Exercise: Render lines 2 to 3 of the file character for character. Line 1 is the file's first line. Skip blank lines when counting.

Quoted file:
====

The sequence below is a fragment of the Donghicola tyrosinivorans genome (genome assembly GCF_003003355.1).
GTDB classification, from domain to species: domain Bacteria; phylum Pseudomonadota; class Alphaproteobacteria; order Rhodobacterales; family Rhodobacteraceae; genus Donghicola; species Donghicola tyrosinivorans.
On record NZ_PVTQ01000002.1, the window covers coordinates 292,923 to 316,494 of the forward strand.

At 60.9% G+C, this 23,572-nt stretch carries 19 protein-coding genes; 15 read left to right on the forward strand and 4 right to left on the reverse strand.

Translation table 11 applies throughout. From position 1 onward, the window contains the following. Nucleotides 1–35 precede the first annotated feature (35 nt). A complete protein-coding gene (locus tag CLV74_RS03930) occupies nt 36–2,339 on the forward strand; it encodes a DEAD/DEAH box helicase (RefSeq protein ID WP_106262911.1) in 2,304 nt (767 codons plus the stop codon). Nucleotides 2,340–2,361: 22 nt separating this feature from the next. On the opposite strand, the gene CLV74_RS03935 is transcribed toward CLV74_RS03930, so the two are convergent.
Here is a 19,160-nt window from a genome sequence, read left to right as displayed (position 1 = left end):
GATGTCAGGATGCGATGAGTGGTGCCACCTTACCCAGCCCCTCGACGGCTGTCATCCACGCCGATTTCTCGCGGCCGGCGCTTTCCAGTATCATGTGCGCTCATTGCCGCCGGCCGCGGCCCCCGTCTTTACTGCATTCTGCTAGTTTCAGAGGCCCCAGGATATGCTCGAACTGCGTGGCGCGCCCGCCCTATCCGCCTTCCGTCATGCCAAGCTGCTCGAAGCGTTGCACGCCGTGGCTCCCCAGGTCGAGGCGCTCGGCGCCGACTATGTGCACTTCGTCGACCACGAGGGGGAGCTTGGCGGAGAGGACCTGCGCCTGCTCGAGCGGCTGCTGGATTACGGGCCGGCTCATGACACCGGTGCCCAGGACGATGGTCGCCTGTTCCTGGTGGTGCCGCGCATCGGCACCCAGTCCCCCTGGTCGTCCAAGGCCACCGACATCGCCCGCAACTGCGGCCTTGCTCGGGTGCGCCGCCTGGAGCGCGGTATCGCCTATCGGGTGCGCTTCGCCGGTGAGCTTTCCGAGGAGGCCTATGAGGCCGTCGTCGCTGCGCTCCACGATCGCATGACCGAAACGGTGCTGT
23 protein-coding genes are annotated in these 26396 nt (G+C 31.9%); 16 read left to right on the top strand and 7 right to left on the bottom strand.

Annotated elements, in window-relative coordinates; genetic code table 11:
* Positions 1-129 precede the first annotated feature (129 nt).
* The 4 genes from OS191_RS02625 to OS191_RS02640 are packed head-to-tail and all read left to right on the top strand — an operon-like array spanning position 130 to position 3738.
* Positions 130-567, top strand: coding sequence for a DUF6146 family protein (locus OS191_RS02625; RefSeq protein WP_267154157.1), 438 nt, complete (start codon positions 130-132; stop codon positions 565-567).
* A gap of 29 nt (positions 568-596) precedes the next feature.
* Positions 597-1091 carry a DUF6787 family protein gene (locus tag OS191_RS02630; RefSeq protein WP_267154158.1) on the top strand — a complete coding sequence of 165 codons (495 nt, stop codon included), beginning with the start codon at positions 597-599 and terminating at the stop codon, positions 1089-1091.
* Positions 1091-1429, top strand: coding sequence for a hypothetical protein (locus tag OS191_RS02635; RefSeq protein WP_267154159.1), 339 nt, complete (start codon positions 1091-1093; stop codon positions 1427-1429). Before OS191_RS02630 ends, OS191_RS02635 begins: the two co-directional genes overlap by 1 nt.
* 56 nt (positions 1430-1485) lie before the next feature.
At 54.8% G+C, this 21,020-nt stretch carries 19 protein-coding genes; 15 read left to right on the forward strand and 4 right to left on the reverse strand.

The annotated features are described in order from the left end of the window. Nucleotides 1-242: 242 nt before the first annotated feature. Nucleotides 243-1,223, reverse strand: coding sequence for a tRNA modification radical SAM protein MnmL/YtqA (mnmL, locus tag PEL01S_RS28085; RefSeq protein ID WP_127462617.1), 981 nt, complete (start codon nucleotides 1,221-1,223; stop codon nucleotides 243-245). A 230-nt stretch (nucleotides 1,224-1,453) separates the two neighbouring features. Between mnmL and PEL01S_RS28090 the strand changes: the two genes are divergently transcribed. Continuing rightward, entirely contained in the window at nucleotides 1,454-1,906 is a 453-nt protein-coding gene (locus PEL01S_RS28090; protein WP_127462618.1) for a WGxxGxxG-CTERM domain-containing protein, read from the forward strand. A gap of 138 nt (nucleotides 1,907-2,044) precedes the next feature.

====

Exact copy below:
GTDB classification, from domain to species: domain Bacteria; phylum Pseudomonadota; class Alphaproteobacteria; order Rhodobacterales; family Rhodobacteraceae; genus Donghicola; species Donghicola tyrosinivorans.
On record NZ_PVTQ01000002.1, the window covers coordinates 292,923 to 316,494 of the forward strand.